No. 1: Surveys
How it helps employee engagement: Surveys
give companies an inside look into how their employees
really view such critical factors as work climate, commitment to their success, perception of management
and overall job satisfaction. Based on a company’s willingness to ask tough questions and the willingness to
take action to fill certain voids, surveys can play a vital
role in the engagement process.
Why diversity is a factor: Companies truly
seeking engaged employees will measure the questions
on their surveys by race and gender. By understanding
the different perceptions of employees, companies can
bring solutions into specific areas. Not only does
every company in the Top 50 survey its own employees on diversity, but 34 percent of them make these
EXAMPLE: Companies such as Blue Cross and Blue
Shield of Florida (No. 10 on the Top 50) and IKON
(No. 26) offer surveys addressing diversity issues on a
No. 2: Employee-
How it helps employee engagement: Probably
one of the most telling aspects of a company’s involvement with its employees is the strength of its employee-resource groups, which are used in almost all Top 50
companies for recruitment, retention and marketing.
These groups create bidirectional communication—they
give employees a voice at the table and make them feel
part of the strategic business process.
Why diversity is a factor: Employee-resource
groups specifically focus on people identified by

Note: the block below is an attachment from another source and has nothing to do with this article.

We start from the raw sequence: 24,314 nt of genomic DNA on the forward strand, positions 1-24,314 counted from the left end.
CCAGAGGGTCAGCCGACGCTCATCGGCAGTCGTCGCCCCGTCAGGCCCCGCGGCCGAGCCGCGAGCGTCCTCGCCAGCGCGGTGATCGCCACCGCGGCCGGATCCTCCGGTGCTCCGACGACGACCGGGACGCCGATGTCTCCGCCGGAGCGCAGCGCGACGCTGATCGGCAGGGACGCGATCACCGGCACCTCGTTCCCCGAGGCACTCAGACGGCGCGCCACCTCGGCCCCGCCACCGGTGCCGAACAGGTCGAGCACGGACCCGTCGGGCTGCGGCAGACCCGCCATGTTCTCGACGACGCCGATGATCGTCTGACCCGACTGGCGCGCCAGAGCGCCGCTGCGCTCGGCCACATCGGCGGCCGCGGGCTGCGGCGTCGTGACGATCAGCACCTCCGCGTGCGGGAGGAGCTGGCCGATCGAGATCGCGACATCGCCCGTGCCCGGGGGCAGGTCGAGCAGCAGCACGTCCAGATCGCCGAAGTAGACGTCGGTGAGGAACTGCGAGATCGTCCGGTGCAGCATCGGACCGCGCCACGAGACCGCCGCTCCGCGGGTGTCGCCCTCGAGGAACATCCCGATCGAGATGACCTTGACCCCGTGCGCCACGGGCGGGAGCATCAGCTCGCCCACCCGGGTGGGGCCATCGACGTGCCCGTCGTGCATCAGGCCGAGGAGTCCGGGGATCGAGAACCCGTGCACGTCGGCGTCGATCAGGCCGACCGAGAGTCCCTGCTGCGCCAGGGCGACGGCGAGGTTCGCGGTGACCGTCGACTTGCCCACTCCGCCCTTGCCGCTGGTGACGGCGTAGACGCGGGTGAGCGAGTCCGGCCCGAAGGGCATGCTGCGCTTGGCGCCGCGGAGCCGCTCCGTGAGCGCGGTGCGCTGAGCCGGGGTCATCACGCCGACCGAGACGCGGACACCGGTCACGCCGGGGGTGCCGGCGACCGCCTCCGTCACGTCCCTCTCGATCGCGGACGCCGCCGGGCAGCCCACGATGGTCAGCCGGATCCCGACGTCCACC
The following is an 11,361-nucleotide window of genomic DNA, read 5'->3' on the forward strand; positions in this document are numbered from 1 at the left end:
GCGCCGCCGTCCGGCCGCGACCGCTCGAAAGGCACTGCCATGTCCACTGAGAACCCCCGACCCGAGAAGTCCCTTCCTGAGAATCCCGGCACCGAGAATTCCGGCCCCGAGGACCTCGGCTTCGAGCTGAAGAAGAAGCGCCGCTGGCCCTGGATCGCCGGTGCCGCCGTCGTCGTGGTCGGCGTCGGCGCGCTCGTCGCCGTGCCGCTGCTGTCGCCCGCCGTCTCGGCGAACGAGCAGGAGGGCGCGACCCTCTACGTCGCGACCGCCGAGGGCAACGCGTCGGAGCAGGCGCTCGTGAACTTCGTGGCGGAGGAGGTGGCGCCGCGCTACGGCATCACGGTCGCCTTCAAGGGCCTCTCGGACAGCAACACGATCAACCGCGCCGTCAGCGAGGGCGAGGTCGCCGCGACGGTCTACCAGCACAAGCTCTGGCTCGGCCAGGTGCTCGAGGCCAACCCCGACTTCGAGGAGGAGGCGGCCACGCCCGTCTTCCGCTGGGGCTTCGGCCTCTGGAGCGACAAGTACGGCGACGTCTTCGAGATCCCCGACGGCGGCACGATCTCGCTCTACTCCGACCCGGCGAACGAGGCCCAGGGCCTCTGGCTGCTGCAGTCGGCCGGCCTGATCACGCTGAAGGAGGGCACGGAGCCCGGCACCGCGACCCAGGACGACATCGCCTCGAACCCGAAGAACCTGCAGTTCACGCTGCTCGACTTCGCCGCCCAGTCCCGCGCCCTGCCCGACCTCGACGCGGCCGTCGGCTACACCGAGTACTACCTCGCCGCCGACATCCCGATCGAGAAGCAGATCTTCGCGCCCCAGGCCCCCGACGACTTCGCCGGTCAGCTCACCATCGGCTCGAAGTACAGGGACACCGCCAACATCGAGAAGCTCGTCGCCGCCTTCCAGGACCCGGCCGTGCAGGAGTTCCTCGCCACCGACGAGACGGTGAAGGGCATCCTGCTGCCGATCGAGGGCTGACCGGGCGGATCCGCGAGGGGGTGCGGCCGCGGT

race/ethnicity, gender, orientation, ability, age or other
distinctive characteristics. They value the differences of
these individuals in a company-recognized forum.
EXAMPLE: Ford Motor Co., No. 37 on the Top 50,
had a goal of selling more cars to people of color and
women. Using relationships that employee-resource-pgroup members had with their communities, the company has sold $260 million in vehicle sales since 2003
through its Friends and Neighbors Program.
No. 3: Mentoring
How it helps employee engagement:
Mentoring programs communicate to the employee that
the company is pushing for his or her ultimate success
and giving him or her tools to make that happen.
Why diversity is a factor: Mentoring allows people of different backgrounds to learn from each other.
EXAMPLE: Those Top 50 companies with the best
scores on mentoring questions average 54 percent of
managers participating in mentoring programs, compared with 15 percent for the companies with the worst
mentoring scores. The top mentoring companies have
unbiased (equal) retention across race and gender. The
companies with the worst mentoring scores average a 5
percent difference in retention between whites and people of color and between men and women.
No. 4: Senior
How it helps employee engagement: Although
pay is important, national consultants Hay Group found
that more people leave because of poor management and
an uncomfortable work climate. “Up to 70 percent of
the climate that the managers create is a function of
their management style,” says Mel Stark, vice president
at Hay Group. “And that climate can account for up to
30 percent in variance in performance.” When senior
managers are involved with the work force—and set
standards for lower-level managers about appropriate
behavior—employee engagement increases.
Why diversity is a factor: “To get true employee
engagement, you must first have executive engagement,”
says Edwards. “It’s a classic case of ‘talking the talk’ and
‘walking the walk’; employees won’t get on board … if
they don’t feel their leaders are.” That is why having
senior executives be members of employee-resource
groups or be part of diversity events speaks volumes to
how committed they are to the company’s employees.
EXAMPLE: More than 85 percent of Top 50 companies report that senior executives are members of
employee-resource groups. At American Express, No. 30
on the Top 50, a senior executive is a member of each
of the ERGs. DI